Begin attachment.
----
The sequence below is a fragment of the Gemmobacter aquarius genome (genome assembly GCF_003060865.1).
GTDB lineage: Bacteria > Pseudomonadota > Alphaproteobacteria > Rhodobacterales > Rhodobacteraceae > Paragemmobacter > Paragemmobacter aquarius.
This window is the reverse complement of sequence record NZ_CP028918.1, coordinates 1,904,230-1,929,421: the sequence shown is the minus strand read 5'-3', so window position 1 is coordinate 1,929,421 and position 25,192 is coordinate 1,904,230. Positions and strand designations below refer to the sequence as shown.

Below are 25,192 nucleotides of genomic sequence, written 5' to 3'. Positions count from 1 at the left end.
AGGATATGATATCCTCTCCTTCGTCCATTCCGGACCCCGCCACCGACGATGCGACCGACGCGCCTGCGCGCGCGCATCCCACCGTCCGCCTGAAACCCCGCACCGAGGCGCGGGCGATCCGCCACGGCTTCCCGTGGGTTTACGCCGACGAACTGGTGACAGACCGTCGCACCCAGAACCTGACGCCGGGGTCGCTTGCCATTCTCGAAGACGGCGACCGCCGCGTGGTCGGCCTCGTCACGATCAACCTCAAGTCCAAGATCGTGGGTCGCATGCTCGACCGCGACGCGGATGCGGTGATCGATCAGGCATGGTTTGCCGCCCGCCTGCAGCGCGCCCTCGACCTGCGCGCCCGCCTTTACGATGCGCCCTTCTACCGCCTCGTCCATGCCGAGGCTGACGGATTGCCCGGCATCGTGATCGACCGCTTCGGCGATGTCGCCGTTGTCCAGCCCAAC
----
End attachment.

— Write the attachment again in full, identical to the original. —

The sequence below is a fragment of the Gemmobacter aquarius genome (genome assembly GCF_003060865.1).
GTDB lineage: Bacteria > Pseudomonadota > Alphaproteobacteria > Rhodobacterales > Rhodobacteraceae > Paragemmobacter > Paragemmobacter aquarius.
This window is the reverse complement of sequence record NZ_CP028918.1, coordinates 1,904,230-1,929,421: the sequence shown is the minus strand read 5'-3', so window position 1 is coordinate 1,929,421 and position 25,192 is coordinate 1,904,230. Positions and strand designations below refer to the sequence as shown.

Below are 25,192 nucleotides of genomic sequence, written 5' to 3'. Positions count from 1 at the left end.
AGGATATGATATCCTCTCCTTCGTCCATTCCGGACCCCGCCACCGACGATGCGACCGACGCGCCTGCGCGCGCGCATCCCACCGTCCGCCTGAAACCCCGCACCGAGGCGCGGGCGATCCGCCACGGCTTCCCGTGGGTTTACGCCGACGAACTGGTGACAGACCGTCGCACCCAGAACCTGACGCCGGGGTCGCTTGCCATTCTCGAAGACGGCGACCGCCGCGTGGTCGGCCTCGTCACGATCAACCTCAAGTCCAAGATCGTGGGTCGCATGCTCGACCGCGACGCGGATGCGGTGATCGATCAGGCATGGTTTGCCGCCCGCCTGCAGCGCGCCCTCGACCTGCGCGCCCGCCTTTACGATGCGCCCTTCTACCGCCTCGTCCATGCCGAGGCTGACGGATTGCCCGGCATCGTGATCGACCGCTTCGGCGATGTCGCCGTTGTCCAGCCCAAC